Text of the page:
He bore his trying sufferings with all the patience and fortitude that might be expected from such a man. His resignation was most exemplary; his only expressions were ‘a desire to depart, to be dissolved, to be with Christ’ His sufferings were short, being limited to ten days. He enjoyed a holy frame of mind, desiring his friends to pray with him, and uniting fervently with them in the exercise. His last words, while struggling with death, were, ‘Weep not for me, but for yourselves. I go to the Father of our Lord Jesus Christ, who will, no doubt, through the mediation of his blessed Son, receive me, though a sinner; where I hope we ere long shall meet, to sing the new song, and remain everlastingly happy, world without end. Amen.’ He felt the ground solid under his feet in passing the black river which has no bridge, and followed his pilgrim into the celestial city in August 1688, in the sixtieth year of his age. The circumstances of his peaceful decease are well compared by Dr Cheever to the experience of Mr Standfast, when he was called to pass the river: the great calm—the firm footing—the address to by-standers—until his countenance changed, his strong man bowed under him, and his last words were, ‘Take me, for I come to thee.’ Then the joy among the angels while they welcomed the hero of such spiritual fights, and conducted his wandering soul to the New Jerusalem, which he had so beautifully described as ‘the holy city;’ and then his wonder and amazement to find how infinitely short his description came to the blissful reality.

[{1}George Offor in his Memoirs of 1862,


Lottie Moon


{1} Dec. 5, 1912

Mr. I. M. Andrews,
Roanoke, Virginia

Dear Sir:

Your letter to Dr. Willingham has been referred to me in his absence. The cable message with reference to Miss Lottie Moon came last Sunday, stating that her mind was seriously impaired, and that it would be necessary for her to come home immediately. She is accompanied by Miss Cynthia Miller, one of our missionaries who is a trained nurse. She will reach San Francisco on January 13th, 1913. Dr. Willingham will be back tomorrow or next day, and he will write you immediately about arrangements for meeting her. We are greatly distressed over the sad news. She has been a heroic worker. Dr. T. W. Ayers, one of our missionaries who is at home, and who knew her while in North China, says, She is one woman who will have her crown covered with stars. “She is one of the most unselfish saints God ever made. I am so glad to say this of her while she lives.” I write this to show you how the missionaries feel about her. We do not know the cause of her deranged mental condition. It is entirely possible I think that the ocean voyage and rest may do much to restore her health, though, of course, everything depends on the cause of the trouble.

Sincerely yours,

{2} In almost 40 years of service, she welcomed the first Southern Baptist missionary doctor, nurse, hospital, women’s college, social work institutions, and high-level theological seminary. A terrible number of missionaries fell into depression, insanity, or disputes. Many died from common diseases and dangers of the times. By her charm, wit, and wisdom, she became a tower of stability and a help to new missionaries.

In 1912, political uncertainty and famine threatened the lives of her people in Pingdu. She began to give money she had inherited to famine relief efforts. She used other money to try to pay off the debts of the mission board. She starved herself and became hopelessly sick. Younger missionaries decided to send her to America for medical care. She died on Christmas Eve, 1912, while her ship was at Kobe, Japan. Her impact, though, had only begun.

[{1}From the IMB website article, “An Unselfish Saint,”; {2}Catherine Allen article at Christianity Today website,

William Carey


{1} During Carey’s long life he nearly always enjoyed good health. Thrice he despaired of his life and thrice he recovered by the grace of God. When the last revised edition of the Bengali Bible came from the press he felt his labors were near the end. He had hosts of friends because to the very last he maintained a cheerful, hopeful disposition. Once he said to a friend, “There is nothing remarkable in what I have done. It has only required patience and perseverance.” At another time he said, “When I compare things as they now are in India with what they were when I came here, I see that a great work has been accomplished, but how it has been accomplished, I know not.” To a friend who had expressed the hope that he might return to his loved work soon he said, “The passage which says, ‘If we confess our sins, He is faithful and just to forgive us our sins, and to cleanse us from all unrighteousness,’ gives me much comfort. For,” he added further, “I am sure I confess my sins and if God forgives them and cleanses me from ALL unrighteousness, what more can I desire?” As his infirmities increased he was carried down into his study each morning, and sat by the desk where he did all his translating. Here once Alexander Duff called on him. As he withdrew Dr. Carey said, “Mr. Duff, you have been talking about Dr. Carey, Dr. Carey; when I am gone, say nothing about Dr. Carey,– speak about Dr. Carey’s Savior!”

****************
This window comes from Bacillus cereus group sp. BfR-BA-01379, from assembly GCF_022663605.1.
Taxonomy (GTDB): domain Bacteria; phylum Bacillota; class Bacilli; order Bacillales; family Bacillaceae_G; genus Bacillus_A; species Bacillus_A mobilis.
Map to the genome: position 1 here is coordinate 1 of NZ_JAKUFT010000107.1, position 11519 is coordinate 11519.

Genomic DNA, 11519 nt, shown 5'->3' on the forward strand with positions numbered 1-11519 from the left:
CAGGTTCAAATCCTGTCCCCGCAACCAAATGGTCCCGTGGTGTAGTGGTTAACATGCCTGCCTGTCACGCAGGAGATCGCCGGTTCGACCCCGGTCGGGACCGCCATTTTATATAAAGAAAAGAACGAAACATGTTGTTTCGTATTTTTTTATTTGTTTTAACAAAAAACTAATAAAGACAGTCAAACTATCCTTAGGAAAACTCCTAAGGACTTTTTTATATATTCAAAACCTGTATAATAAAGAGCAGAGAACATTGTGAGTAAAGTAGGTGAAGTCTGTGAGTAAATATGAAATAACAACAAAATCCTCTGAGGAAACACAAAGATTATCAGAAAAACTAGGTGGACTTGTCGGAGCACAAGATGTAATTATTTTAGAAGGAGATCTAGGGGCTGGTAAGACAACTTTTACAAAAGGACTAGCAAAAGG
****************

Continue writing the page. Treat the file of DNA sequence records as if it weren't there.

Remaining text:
Regarding the day he died: The day opened with cheering letters from England, telling of sympathy, love and prayers in his behalf. These messages caused the last vibrations of his ever cheerful heart to be gratitude to God for His goodness. Thru weakness that day he passed into delirium and on June 9, 1834, he fell asleep; for the “shining ones” came and took the silver-haired pilgrim to the heavenly city. He was carried to his burial the next morning at five. Rain was falling; yet the Danish Governor and his wife and the Council joined the procession; the Danish flag hung at half mast; poor Hindus and Mohammedans lined the road, feeling they had lost a true friend. As the procession halted at the open grave the sun broke forth, a resurrection hymn was sung and men turned away thanking God for the life that had touched theirs. On the block of marble marking his last resting place in the Serampore Christian burial grounds are these words inscribed:

William Carey
Born August 17, 1761
Died June 9, 1834

“A wretched, poor, and helpless worm,
On Thy kind arms I fall.”
“Mark the perfect man, and behold the upright, for
the end of that man is peace.”

[{1}Galen B Royer in his work, Christian Heroism in Heathen Lands, posted at the Wholesome Words website,

REMEMBER: Voting for these two match ups will remain open until Mar. 28. Vote and vote often!